Expect these 8 changes to OSHA under the Biden administration
According to a report by JD Supra:
- Create An Emergency Temporary Standard For COVID-19.
Biden likely will work with unions and other worker advocacy groups to develop a COVID-19 standard if the pandemic continues to impact worker safety in early 2021, especially if no vaccine is immediately available. Employers should begin taking actions now to ensure their safety policies and procedures are compliant with CDC guidance, including these often-misunderstood guidelines.
- Double The Number Of OSHA Inspectors.
There are roughly 761 OSHA inspectors working right now, compared to about 1,000 or so who were in place a decade ago. If the Biden administration begins hiring additional investigators immediately, it likely will take around 18 months for the new inspectors to be trained and begin conducting inspections. Once those new compliance officers are in the field, employers can expect more OSHA inspectors knocking on their door.
- Appoint A Head Of OSHA And Restore Advisory Committees.
Expect Biden to immediately fill the Assistant Secretary of Labor position assigned to OSHA, likely with a safety professional with close ties to organized labor. Biden will also ensure that OSHA’s advisory committees and boards are fully staffed and meet regularly. This includes committees on construction safety and health, maritime safety, and general industry safety.
- Restore The Original Electronic Reporting Rule.
Under a rule originally adopted under Obama-Biden administration in 2017, OSHA began requiring certain employers (including those with more than 250 employees at a single location) to, among other things, report employee injury and illness information to OSHA. The safety agency planned to post this information online for public viewing on its website. However, this rule was largely abandoned when Trump took office.
Biden may look to resurrect the original version of the rule, which was never repealed by Trump, and force certain employers to report detailed employee injury and illness information (including the information found on OSHA 300 Logs) to OSHA. Absent a successful legal challenge, the agency would then make the information available to the public by posting it online.
- Increase General Duty Clause Citations For COVID-19 Violations of CDC Guidelines.
The GDC is used only where there is no OSHA standard that applies to the particular hazard, like the COVID-19 pandemic. The elements of a violation of the GDC are:
- the employer failed to keep the workplace free of a hazard to which employees of that employer were exposed;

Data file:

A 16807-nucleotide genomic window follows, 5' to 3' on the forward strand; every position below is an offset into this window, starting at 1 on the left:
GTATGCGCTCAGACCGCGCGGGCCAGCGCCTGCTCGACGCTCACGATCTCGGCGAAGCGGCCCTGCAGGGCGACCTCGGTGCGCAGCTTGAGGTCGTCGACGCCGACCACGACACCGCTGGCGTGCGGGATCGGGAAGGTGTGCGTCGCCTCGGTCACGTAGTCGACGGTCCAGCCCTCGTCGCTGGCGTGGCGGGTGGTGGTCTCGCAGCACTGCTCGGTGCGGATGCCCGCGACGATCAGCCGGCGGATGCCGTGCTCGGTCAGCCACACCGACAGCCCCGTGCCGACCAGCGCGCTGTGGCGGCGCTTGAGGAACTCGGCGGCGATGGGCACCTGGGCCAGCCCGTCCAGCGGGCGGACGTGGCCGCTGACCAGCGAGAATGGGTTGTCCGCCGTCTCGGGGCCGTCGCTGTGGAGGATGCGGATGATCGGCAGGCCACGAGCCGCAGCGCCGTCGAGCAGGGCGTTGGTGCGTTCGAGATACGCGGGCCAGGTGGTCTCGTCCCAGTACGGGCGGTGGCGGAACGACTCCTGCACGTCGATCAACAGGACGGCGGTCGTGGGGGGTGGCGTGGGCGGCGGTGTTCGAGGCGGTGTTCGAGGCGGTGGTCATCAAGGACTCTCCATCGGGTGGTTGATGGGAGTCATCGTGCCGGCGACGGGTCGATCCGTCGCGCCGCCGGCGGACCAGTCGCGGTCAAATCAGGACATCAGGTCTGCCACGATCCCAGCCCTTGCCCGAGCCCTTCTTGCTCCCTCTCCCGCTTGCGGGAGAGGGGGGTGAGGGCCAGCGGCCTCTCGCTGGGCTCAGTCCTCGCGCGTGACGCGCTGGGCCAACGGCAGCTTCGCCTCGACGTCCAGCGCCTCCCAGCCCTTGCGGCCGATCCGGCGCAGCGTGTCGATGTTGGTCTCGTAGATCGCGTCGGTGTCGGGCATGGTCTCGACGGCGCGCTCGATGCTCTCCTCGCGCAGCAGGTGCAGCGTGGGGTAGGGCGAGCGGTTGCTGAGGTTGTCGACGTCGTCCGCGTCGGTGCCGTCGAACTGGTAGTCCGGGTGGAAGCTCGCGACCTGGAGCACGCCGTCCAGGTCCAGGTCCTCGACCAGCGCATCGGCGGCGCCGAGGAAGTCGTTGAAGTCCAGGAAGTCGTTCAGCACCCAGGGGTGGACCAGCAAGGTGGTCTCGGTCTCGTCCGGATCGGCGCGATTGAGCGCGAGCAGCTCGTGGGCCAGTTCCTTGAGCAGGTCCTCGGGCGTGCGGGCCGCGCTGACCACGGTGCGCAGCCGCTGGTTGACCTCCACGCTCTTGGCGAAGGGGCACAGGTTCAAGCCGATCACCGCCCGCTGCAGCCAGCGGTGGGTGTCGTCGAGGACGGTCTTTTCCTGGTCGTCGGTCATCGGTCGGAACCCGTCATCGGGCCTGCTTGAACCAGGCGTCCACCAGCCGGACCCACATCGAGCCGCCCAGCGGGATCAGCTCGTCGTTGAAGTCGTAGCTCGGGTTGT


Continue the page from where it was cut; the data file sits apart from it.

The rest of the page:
- the hazard was recognized;
- the hazard was causing or was likely to cause death or serious physical harm; and
- there was a feasible and useful method to correct the hazard.
Look for OSHA under a Biden administration to immediately begin issuing more GDC citations if employers violate CDC guidelines for health and safety concerns related to the ongoing pandemic.
- Finalize A Permanent Infectious Disease Standard.
Given the significant impact of the COVID-19 pandemic on the American workforce, look for the Biden administration to resurrect the proposed infectious disease standard and push for its adoption, even if the COVID-19 pandemic ends early in his tenure. An employee safety-focused administration will argue that the permanent standard is needed in case any future pandemic strikes the United States.
- Foster Greater Cooperation With And Stricter Oversight Of State OSHA Plans.
Federal OSHA and the 22 state OSHA plans haven’t always seen eye-to-eye, and that notion has been exaggerated over the last 4 years. Under a Biden administration, expect federal OSHA to work more closely with the state OSHA plans and seek more aggressive enforcement from their state counterparts. This could lead to additional pressure to increase the state plans’ penalties, enforce the 2016 federal OSHA anti-retaliation rule, and require employers to post electronically their OSHA 300 data.
- Enforce The 2016 OSHA Anti-Retaliation Rule.
In 2016, OSHA published a final rule that, among other things, amended federal law to add a provision prohibiting employers from retaliating against employees for reporting work-related injuries or illnesses. The 2016 rule indicated, among other things, that blanket automatic post-accident drug testing is improper because it has been shown to discourage employees from properly reporting injuries.
OSHA clarified its position in October 2018, providing that “action taken under a safety incentive program or post-incident drug testing policy would only violate 29 C.F.R. § 1904.35(b)(1)(iv) if the employer took the action to penalize an employee for reporting a work-related injury or illness rather than for the legitimate purpose of promoting workplace safety and health.”
Despite the 2018 clarification, the original version of Obama-Biden rule is still in effect. A Biden administration likely will begin enforcing the rule beginning in January 2021. Thus, employers may want to carefully reconsider any blanket post-accident drug testing policies and drug test rather when “employee drug use is likely to have contributed to the incident, and for which the drug test can accurately identify impairment caused by drug use,” thereby taking on a more reasonable suspicion-based standard.